I genuinely had fun with Escape from the Deep. It was one of those games that just comes along at random and appeals to your interests, mine being science fiction. The puzzles in particular offered a stimulating challenge, most being well-clued with creative solutions.

In case you are interested…
If you like the idea of galloping around a failing oceanic research base- especially one with questionable research projects- all (for the most part) by yourself, try A1RL0CK. Chloe, the protagonist, wakes up after an earthquake and gets to go wherever she wants, permitting that there is no locked door in the way. If I recall, the two games were released at around the same time on IFDB and complement each other in certain ways with sci-fi horror themes.

Escape from the Deep also shares similar vibes with The Pool, a Twine game about a marine research center that discarded its ethics for the sake of experimentation. To be frank, The Pool is not a quality game. It’s unpolished. That said, it has some merits, particularly with its distinct atmosphere and sea monster horror movie trope ambience. If you love this aquatic horror genre (a genre I just made up while writing this), The Pool might make a nice excursion.

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Learning to Be Human, by Lynnea Glasser
An occasionally lackluster game with an extremely important message, March 19, 2023

Your mind blinks into existence: You are an android at FutureBright tech company. Two humans, Dr. Jeongmin Kim and Dr. Jinn Hong, have brought you online for a social experiment. You are going to be making your public debut in… a school.

They want you to learn about what it means to be human.

The game takes place in an international school in South Korea attended by students from different backgrounds and native languages. The gist is that you will spend time with four students in the same class, devoting an entire day to each student. Details about the school are kept to a minimum, but my guess is that the class is about “middle school” aged (the author reminds us that school system structures are not universal).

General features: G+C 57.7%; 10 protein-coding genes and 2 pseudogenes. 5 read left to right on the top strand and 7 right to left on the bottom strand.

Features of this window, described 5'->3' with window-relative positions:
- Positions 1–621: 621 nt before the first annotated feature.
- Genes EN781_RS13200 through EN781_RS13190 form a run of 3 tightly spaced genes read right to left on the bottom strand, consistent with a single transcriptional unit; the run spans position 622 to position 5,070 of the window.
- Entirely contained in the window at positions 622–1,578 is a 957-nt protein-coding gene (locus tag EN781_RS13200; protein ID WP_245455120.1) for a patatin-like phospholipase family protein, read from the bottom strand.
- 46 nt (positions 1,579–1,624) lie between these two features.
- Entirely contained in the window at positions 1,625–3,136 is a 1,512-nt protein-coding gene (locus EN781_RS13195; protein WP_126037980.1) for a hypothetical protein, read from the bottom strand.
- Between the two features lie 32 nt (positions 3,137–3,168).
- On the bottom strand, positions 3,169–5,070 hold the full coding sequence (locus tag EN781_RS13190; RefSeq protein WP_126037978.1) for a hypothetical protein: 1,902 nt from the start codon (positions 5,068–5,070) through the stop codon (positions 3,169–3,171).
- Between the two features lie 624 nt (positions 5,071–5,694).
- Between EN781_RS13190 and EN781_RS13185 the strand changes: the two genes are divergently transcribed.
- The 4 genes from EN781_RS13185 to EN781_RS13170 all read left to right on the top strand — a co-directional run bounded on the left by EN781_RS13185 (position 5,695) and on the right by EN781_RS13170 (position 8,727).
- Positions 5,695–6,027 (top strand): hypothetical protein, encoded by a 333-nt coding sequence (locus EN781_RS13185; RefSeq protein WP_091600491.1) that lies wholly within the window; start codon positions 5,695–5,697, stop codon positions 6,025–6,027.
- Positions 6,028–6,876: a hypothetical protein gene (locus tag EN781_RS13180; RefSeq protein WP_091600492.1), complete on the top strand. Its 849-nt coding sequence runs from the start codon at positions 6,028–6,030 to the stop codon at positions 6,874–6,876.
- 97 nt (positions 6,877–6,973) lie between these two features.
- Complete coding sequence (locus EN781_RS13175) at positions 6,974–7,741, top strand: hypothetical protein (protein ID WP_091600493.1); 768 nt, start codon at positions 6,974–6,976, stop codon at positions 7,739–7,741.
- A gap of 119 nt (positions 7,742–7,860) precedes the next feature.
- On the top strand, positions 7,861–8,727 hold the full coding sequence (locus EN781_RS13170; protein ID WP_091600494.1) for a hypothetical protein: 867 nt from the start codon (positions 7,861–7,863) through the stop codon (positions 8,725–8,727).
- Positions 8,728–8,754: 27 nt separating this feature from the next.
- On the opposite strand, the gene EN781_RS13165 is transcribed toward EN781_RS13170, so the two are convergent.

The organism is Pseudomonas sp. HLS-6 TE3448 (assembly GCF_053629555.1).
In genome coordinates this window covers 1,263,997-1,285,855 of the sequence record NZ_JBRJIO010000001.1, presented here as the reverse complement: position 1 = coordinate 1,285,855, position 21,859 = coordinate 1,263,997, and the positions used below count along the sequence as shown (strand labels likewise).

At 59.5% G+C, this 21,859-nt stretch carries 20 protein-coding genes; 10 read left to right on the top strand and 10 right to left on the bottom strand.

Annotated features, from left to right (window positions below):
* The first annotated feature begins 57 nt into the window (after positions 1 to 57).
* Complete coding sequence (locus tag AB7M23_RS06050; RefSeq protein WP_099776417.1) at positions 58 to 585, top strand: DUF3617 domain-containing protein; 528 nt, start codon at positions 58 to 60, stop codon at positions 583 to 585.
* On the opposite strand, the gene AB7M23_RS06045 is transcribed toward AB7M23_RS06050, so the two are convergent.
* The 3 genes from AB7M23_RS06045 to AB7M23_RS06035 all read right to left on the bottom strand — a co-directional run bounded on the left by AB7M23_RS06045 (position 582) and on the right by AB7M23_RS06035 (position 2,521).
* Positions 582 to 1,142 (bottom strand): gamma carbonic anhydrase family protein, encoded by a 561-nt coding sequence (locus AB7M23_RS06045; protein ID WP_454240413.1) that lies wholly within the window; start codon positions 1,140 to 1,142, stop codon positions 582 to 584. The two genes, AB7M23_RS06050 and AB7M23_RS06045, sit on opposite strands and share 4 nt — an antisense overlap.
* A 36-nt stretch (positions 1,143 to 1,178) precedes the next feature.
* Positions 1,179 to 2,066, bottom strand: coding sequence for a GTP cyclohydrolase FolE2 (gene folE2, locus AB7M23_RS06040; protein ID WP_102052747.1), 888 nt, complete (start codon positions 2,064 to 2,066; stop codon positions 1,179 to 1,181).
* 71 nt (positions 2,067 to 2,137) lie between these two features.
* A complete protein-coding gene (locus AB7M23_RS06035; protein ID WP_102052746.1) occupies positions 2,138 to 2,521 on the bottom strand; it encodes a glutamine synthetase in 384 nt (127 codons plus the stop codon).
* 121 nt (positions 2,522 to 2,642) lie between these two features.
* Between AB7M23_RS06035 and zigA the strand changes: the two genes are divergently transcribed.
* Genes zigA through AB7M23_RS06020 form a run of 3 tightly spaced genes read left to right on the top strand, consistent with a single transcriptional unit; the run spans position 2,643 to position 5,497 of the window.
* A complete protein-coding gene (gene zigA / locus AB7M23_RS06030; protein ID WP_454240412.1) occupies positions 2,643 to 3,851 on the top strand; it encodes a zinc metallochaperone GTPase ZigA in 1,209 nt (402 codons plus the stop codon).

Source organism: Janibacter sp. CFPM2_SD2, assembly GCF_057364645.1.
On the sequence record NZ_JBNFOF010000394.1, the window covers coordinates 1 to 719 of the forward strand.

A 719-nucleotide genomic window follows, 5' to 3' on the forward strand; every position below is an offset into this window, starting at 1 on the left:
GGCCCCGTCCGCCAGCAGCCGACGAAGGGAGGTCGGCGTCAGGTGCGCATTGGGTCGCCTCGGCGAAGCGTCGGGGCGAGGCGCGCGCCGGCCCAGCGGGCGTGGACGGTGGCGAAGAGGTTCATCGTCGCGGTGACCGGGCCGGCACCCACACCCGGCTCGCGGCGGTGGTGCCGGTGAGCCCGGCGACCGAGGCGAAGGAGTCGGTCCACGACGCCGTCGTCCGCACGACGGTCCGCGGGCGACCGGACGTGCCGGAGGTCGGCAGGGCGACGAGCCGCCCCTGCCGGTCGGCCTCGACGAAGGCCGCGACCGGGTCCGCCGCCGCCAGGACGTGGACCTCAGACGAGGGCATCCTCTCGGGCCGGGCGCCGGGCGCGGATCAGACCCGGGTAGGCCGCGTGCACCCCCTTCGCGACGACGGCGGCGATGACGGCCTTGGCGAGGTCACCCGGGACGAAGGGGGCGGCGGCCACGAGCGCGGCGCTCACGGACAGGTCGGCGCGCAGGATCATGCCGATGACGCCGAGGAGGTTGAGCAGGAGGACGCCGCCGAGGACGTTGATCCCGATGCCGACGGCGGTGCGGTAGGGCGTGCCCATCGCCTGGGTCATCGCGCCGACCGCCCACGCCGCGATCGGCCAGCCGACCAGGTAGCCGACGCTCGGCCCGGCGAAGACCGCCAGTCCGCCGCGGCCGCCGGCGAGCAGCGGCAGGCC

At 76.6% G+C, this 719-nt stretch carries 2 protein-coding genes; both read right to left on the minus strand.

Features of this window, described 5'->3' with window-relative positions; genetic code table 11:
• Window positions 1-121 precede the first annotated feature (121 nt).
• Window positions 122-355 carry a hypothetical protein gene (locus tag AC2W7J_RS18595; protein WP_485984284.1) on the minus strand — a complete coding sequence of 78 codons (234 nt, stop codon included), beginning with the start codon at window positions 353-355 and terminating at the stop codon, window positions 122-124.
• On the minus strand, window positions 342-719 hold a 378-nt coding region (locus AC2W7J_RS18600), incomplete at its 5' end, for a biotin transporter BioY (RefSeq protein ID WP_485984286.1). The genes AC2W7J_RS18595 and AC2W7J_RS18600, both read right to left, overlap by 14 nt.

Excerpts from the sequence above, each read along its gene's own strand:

Gameplay is straightforward. School days are basic but uniquely influenced by the student. This ranges from talkative strolls around the campus to spending time in the cafeteria. You learn about students’ struggles with their lives inside and outside of school. You also see them experience bullying (Spoiler - click to show) (Yeon & David), and you see them causing it (Spoiler - click to show) (Soojin & Sangho). In both cases you develop an understanding of their deeper selves that includes sensitivity, a lack of confidence, and a desire of fitting in. You engage them about their behavior, so they think critically on why they do it and how it harms others.

There are multiple endings, but it feels more like two endings, the second of which comes in several flavors. You can either choose to (Spoiler - click to show) keep participating at the school or to move on with FutureBright’s next experiment. Choosing to move on prompts you to reflect on your experience with the students. What did you learn about being human? Arguably these reflections count as separate endings. You can even request changes in your programming.